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Sean_M

Vol 2 All the Spitfire questions here

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Were there ever any HF Mk IXbs ? I've seen a number of references to such a/c which, from the information given, are shown, on the production site, as Mk IXbs of which there weren't many. Might there be any problems converting an Eduard Mk IXc wing to a IXb ?

Comments and advice will be appreciated.

Cheers

John

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Mk IX or Mk IXe, yes, but there was no Mk IXb or Mk IXc.

Show me this designation anywhere on official paperwork, spare parts manuals, pilots notes, AP's etc.

Mk IX wings made with leading edge skins and 'chimney pots' from Mk Vb and Vc source, yes, but that does not make them a IXb or IXc...just a Mk IX.

...and when the IXe was introduced the official designation became 'early Mk IX'.

PeterA

Spare%20Parts%20manual%20Peter%20Arnold%

Edited by Mark12

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If I recall correctly IXb was an unofficial designation for the LF IX. As such the "b" suffix reflected the type of engine fitted as opposed to the wing or armament.

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Has anyone actually had their hands on the Pavla 1/32 Spitfire metal seat? I have my doubts about it's accuracy, from the photos I've seen, it seems taller than the plastic seat and has a slot in the right hand side which does not appear in the photo which Edgar kindly posted. Any comments

John

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Were there ever any HF Mk IXbs ? I've seen a number of references to such a/c which, from the information given, are shown, on the production site, as Mk IXbs of which there weren't many. Might there be any problems converting an Eduard Mk IXc wing to a IXb ?

Many thanks for the replies to the above.

Actually the reason for my question was my doubts about the existence of the said a/c types. I had found a reference, on an IPMS site) to an HF IXb (MH434) which on the production pages proved to be an LF IX - I did find a couple of LF IXb references in these pages (obviously errors) (MK632 and Mk415). I also found a number of sites containing references to LF IXbs which turned out to be LF IXs probably as a result of LF IXs being unofficially known as IXbs.

Another one bites the dust :winkgrin:

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Many thanks for the replies to the above.

Actually the reason for my question was my doubts about the existence of the said a/c types. I had found a reference, on an IPMS site) to an HF IXb (MH434) which on the production pages proved to be an LF IX - I did find a couple of LF IXb references in these pages (obviously errors) (MK632 and Mk415). I also found a number of sites containing references to LF IXbs which turned out to be LF IXs probably as a result of LF IXs being unofficially known as IXbs.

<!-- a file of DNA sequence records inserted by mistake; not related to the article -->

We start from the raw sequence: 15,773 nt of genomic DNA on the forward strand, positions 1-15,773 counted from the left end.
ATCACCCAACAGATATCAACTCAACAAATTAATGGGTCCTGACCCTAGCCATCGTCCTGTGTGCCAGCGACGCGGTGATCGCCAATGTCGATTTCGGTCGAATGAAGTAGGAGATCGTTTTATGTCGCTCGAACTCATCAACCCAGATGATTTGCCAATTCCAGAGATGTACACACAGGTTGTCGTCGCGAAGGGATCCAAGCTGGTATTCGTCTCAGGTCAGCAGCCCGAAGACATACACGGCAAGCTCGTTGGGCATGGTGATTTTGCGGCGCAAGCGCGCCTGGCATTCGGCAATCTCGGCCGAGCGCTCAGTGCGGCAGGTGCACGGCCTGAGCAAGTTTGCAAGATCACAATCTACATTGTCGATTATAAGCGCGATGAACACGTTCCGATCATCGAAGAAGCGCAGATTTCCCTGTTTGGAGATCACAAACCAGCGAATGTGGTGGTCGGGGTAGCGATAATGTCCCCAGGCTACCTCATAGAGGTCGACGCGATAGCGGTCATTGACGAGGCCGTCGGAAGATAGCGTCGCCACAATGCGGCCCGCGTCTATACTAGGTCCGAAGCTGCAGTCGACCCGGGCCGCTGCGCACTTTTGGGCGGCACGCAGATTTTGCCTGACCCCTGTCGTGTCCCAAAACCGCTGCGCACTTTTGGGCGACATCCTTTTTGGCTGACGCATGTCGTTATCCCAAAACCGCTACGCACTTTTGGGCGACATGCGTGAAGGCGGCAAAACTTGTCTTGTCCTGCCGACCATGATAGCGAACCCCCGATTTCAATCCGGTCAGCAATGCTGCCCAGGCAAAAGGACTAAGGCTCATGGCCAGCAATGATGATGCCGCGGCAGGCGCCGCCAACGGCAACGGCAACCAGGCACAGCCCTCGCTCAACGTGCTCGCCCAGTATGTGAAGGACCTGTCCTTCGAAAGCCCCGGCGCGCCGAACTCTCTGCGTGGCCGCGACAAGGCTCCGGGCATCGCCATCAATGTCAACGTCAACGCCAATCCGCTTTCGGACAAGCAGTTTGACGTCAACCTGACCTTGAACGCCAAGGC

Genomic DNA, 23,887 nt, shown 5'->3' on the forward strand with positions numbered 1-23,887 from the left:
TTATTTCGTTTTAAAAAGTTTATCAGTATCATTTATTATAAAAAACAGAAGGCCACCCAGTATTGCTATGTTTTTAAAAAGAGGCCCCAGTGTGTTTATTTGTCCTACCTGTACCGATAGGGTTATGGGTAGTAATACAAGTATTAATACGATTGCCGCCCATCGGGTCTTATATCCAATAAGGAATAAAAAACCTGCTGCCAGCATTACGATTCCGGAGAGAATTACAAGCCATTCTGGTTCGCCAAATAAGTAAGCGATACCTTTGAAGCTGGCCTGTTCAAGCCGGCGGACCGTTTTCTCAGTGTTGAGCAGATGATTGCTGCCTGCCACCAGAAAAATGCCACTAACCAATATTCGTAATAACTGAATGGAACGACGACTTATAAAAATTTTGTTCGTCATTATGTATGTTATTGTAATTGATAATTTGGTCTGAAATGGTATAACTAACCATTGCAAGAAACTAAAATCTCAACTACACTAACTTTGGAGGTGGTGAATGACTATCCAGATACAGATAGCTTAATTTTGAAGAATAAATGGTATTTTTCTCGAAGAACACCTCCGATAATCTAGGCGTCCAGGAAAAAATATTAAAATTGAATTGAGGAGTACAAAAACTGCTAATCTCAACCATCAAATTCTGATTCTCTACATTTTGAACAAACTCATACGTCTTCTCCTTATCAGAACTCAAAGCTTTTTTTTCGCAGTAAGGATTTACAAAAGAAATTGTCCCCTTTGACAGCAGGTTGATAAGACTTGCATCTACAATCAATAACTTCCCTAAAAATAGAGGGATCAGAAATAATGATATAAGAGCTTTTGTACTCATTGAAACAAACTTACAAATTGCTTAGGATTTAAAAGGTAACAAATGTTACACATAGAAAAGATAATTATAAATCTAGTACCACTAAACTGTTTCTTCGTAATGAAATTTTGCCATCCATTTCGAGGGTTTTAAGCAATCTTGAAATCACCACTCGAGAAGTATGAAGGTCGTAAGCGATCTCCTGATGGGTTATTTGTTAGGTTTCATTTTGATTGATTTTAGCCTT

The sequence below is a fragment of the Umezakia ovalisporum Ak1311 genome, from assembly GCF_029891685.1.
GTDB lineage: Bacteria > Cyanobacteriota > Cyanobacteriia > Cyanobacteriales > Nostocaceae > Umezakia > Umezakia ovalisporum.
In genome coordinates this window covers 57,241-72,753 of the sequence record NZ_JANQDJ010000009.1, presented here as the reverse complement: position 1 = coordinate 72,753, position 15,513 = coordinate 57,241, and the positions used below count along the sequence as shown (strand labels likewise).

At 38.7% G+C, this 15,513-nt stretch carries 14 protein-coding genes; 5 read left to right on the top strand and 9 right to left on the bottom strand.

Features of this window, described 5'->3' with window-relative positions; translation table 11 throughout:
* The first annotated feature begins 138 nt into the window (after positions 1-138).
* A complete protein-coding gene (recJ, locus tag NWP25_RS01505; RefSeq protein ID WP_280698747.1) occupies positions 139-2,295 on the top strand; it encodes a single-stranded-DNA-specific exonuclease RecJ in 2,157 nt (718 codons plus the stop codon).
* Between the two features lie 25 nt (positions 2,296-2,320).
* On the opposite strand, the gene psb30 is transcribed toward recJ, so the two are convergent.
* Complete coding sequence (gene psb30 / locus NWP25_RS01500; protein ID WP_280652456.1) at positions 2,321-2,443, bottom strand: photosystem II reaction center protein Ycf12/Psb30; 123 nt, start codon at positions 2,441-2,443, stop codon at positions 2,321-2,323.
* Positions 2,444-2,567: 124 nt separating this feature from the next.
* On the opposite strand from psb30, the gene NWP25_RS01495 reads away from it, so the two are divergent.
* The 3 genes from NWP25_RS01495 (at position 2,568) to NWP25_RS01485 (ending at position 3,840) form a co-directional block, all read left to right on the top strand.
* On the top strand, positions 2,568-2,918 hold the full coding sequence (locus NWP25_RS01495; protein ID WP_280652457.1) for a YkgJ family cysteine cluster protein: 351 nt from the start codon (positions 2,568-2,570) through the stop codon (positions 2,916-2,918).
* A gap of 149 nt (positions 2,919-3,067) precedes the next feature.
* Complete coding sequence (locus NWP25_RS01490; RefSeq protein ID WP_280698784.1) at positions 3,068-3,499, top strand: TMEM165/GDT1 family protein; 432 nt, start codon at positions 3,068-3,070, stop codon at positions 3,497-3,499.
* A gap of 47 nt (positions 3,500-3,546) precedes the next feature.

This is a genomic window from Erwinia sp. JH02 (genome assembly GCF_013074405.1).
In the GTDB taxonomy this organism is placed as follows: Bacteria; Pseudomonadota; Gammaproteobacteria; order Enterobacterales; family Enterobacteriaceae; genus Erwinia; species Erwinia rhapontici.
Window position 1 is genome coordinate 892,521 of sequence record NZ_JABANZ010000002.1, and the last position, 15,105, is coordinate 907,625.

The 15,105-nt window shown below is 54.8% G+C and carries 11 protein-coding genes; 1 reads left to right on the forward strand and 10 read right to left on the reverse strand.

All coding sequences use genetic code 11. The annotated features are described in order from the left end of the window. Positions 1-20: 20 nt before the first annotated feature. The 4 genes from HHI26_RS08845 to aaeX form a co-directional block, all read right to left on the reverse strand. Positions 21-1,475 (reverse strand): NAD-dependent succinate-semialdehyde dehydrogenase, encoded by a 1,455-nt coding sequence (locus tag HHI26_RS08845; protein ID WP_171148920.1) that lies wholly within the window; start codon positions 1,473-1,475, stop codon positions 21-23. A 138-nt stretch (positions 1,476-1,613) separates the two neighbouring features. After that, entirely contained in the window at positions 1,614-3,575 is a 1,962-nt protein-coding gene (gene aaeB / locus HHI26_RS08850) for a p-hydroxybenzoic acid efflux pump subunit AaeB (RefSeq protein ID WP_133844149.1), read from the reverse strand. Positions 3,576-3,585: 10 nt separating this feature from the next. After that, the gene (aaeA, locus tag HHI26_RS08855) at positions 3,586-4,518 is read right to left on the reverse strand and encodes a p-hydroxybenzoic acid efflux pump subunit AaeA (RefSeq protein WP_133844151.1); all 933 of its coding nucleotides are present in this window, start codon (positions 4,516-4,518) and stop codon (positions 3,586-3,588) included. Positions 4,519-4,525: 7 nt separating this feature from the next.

Another one bites the dust :winkgrin:

John

this is discussed on the Spitfire Site

http://spitfiresite.com/2010/04/spitfire-mk-ix-xi-and-xvi-variants-much-varied.html

More rarely seen are the suffixes A and B. These have caused some confusion, as these letters in earlier Spitfire marks define eight-gun and two drum-fed cannon and four machine gun armament configurations, respectively. It would seem that the designations IXA / IXB were used ad-hoc by the RAF units during the early part of the Mk. IX’s operational career, to distinguish the low-altitude-optimized Merlin 66-equipped LF IX (called Mk. IX B) from the initial Merlin 61/63/63a-equipped F IX (called Mk. IX A). These designations are sometimes seen in pilot’s log books, squadron Operational Record Books, etc.

Note capitalisation and gap.

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Hi folk,s does anyone do a conversion set suitable for Airfix's new tool Spitfire for the prototype?,I know decal's are available.

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Could anyone advise me if there were ever any Spitfire Vbs that were clipped wing - not "LF" - not tropicalized - camouflaged for ETO. I've spent many happy (?) hours searching for such a bird. If one should turn up I suspect that suitable decals will be a problem necessitating my building them up from various sources.

It goes without saying that any advice will be greatly appreciated.

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Sure, as I recall it was the AFDU that experimented with removing the wingtips, so the aircraft they were trying it on would have most likely been standard "Northern Europe" Mk.Vbs.

bob

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Could anyone advise me if there were ever any Spitfire Vbs that were clipped wing - not "LF" - not tropicalized - camouflaged for ETO. I've spent many happy (?) hours searching for such a bird. If one should turn up I suspect that suitable decals will be a problem necessitating my building them up from various sources.

It goes without saying that any advice will be greatly appreciated.

Is there any particular reason why you don't want an LF aircraft ?